Read also: UN Seeks Civil Society Input for MDG Summit
Economic growth and the MDGs
Overseas Development Institute (ODI), ODI Briefing Paper 60, June 2010, by Claire Melamed, Kate Higgins and Andy Sumner
This Briefing Paper argues that the link between economic growth and the achievement of the MDGs lies in how the opportunities and benefits created by growth support the human development of the poorest people. It is in favour of an equitable distribution of the benefits of growth through progressive taxation and pro-poor public spending on health, education and social protection.
Double the efforts and honour your commitments
The Civic Commission for Africa (CCFA) Civil Society Contribution to the UN MDGs Summit in September 2010 presented to the Second TICAD Ministerial Follow-Up Meeting, 2-3 May 2010, by Maungo Mooki
CCFA notes with concern “that despite some progress made earlier as shown from reports from the UNDP and the World Bank, there is a general regression or a reversal in progress made towards achieving most of the MDGs, and in particular MDG 1 on Poverty and Hunger and Decent Work and MDG 5 on Maternal New Born and Child Health.” They call on both the international community and on African governments to honour or scale up their funding pledges to achieve the MDGs and reiterate the need for good governance, accountability and effective delivery of services in realising the MDGs.
Filling the gaps at the UN civil society consultation on the MDGs
Freshwater Action Network, Opinion Piece, 17 June 2010, by Lajana Manandhar
Lajana Manandhar reports back on her experiences during the Hearings in New York on 14-15 June, and emphasizes that civil society hardly addressed the issue of water and sanitation. She also reflects on the large absence of Members States during the Hearings.
Civil society not convinced Health MDGs will be achieved in time
Commonwealth Foundation, 2 June 2010
During the Inaugural pre-Commonwealth Health Ministers meeting’s debate with civil society, hosted by the Commonwealth Health Professions Alliance, on 15 May, representatives from Commonwealth civil society debated whether the health related MDGs would be achieved by the internationally agreed deadline of 2015.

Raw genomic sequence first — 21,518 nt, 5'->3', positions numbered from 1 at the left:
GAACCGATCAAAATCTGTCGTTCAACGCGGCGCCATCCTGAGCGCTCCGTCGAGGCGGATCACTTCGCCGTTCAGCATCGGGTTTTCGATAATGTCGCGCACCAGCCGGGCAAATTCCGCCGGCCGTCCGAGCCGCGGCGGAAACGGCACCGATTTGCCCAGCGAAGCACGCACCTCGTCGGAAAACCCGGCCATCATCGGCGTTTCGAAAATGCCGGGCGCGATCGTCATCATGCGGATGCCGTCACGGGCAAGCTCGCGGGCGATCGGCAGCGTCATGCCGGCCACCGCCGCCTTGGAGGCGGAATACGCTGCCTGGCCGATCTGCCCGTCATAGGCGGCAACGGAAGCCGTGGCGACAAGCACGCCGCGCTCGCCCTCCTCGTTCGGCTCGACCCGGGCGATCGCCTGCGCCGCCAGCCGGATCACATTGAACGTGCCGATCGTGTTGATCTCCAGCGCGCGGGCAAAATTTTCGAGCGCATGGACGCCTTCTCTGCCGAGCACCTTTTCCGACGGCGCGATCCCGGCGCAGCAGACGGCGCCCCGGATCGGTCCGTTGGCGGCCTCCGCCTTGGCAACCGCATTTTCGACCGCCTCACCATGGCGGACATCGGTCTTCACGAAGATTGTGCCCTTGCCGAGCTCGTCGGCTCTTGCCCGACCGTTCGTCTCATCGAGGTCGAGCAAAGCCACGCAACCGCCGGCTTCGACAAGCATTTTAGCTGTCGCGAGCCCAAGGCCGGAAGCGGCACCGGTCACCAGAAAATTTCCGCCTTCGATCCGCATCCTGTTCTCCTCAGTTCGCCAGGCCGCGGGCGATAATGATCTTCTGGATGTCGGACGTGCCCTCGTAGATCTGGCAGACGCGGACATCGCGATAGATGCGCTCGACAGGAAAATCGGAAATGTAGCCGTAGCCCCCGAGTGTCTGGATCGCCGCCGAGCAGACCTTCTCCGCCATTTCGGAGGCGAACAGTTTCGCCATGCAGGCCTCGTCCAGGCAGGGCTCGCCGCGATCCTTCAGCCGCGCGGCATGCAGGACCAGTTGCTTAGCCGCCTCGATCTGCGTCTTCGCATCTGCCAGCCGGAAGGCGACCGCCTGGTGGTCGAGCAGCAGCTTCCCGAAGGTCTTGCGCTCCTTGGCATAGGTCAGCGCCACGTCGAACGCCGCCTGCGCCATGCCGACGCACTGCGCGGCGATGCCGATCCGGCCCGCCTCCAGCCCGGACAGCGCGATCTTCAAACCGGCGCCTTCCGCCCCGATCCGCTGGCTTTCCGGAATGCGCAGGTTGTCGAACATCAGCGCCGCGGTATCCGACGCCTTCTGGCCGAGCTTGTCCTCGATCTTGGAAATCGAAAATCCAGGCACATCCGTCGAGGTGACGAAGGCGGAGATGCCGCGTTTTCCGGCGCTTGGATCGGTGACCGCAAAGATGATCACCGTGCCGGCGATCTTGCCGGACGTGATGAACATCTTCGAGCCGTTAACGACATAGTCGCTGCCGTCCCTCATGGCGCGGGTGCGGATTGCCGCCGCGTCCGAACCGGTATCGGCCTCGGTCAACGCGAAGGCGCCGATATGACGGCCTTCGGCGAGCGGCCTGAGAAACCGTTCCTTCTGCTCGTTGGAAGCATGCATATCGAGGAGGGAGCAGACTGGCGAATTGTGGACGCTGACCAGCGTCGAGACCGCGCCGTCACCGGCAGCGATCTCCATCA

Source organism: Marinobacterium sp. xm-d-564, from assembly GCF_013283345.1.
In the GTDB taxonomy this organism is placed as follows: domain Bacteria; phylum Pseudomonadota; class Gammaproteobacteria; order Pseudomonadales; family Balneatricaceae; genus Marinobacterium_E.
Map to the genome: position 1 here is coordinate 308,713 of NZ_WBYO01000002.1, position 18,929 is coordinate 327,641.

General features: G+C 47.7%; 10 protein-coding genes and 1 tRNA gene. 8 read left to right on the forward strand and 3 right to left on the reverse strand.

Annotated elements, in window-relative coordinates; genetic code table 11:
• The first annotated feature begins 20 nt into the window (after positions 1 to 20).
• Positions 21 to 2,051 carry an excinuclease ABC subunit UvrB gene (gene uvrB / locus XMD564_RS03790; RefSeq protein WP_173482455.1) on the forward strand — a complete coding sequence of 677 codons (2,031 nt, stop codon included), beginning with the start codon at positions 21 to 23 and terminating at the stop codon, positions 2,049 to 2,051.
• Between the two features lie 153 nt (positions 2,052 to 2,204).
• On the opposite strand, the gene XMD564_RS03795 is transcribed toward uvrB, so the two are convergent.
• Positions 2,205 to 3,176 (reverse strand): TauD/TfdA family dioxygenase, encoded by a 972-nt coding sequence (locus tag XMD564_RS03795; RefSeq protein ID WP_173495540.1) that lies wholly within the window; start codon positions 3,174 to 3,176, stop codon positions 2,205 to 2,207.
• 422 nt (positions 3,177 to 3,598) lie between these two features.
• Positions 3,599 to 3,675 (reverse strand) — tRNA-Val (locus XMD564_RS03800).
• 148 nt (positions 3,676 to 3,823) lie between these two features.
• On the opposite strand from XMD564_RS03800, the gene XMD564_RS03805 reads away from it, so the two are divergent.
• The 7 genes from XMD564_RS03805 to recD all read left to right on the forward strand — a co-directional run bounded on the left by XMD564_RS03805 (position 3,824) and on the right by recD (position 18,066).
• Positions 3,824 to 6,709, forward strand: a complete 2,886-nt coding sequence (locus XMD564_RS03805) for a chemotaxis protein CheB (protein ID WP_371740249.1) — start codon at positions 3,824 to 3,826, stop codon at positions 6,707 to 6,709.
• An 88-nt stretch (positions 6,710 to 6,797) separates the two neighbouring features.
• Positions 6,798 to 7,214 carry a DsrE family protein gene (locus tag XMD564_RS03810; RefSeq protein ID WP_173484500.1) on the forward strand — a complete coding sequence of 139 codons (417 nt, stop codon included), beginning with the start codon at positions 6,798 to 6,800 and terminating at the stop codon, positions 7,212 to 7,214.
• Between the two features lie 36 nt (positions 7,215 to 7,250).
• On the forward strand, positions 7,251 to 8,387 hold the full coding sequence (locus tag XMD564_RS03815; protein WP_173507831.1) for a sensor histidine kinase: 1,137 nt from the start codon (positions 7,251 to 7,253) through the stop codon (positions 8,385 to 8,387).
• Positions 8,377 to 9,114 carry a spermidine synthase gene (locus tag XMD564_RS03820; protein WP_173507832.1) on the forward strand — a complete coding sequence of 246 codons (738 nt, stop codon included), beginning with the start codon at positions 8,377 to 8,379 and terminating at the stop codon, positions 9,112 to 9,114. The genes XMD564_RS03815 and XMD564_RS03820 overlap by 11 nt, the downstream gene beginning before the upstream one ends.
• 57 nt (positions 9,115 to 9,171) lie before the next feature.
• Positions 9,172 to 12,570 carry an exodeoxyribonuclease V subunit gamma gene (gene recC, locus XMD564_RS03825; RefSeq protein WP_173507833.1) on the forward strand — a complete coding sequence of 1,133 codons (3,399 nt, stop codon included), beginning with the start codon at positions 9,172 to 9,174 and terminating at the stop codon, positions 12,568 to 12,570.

Manifesto of the Millennium Development Goals and Policy Coherence Conference: Demands for 2015
On 5-7 May, networks and NGOs from Europe, Asia, Africa, Latin American and the Caribbean met at the Millennium Development Goals and Policy Coherence Conference in Madrid to develop a consensus document highlighting EU actions that need to be put into place to further promote human development. This consensus document or manifesto is available online.
Towards the UN MDG Review Summit 2010: Recommendations to the EU
Bond/CONCORD Position Paper, March 2010
This paper, compiled by the CONCORD network of 1,600 European Development NGOs, sets out what civil society believes the European Union needs to deliver in order to achieve progress towards meeting the MDGs. It also includes specific recommendations for the UN Review Summit.
This section aims to demonstrate how the international press reflects opinions, work, achievements and challenges faced by civil society organizations, and to also highlight “global civil society.”
Levent Korkut: Strong civil society means strong democracy
Today’s Zaman, 6 April 2010, by Ayse Karabat
In this interview, Professor Levent Korkut, chairman of the Civil Society Development Center reflects on the development of civil society in Turkey. Although the focus of the interview is country specific, a number of the issues raised are also experienced by civil society around the world, such as the relatively difficult relationship between State and civil society – which is to some extent based on fear and control. This results in a civil society that has limited influence in political processes, which consequently weakens democracy.
Civil society or civil club?
Républica, Opinion Piece, 14 April, by Trailokya Ray Aryal
This article questions whether civil society is really representing the ordinary citizens and their concerns. http://www.myrepublica.com/portal/index.php?action=news_details&news_id=17405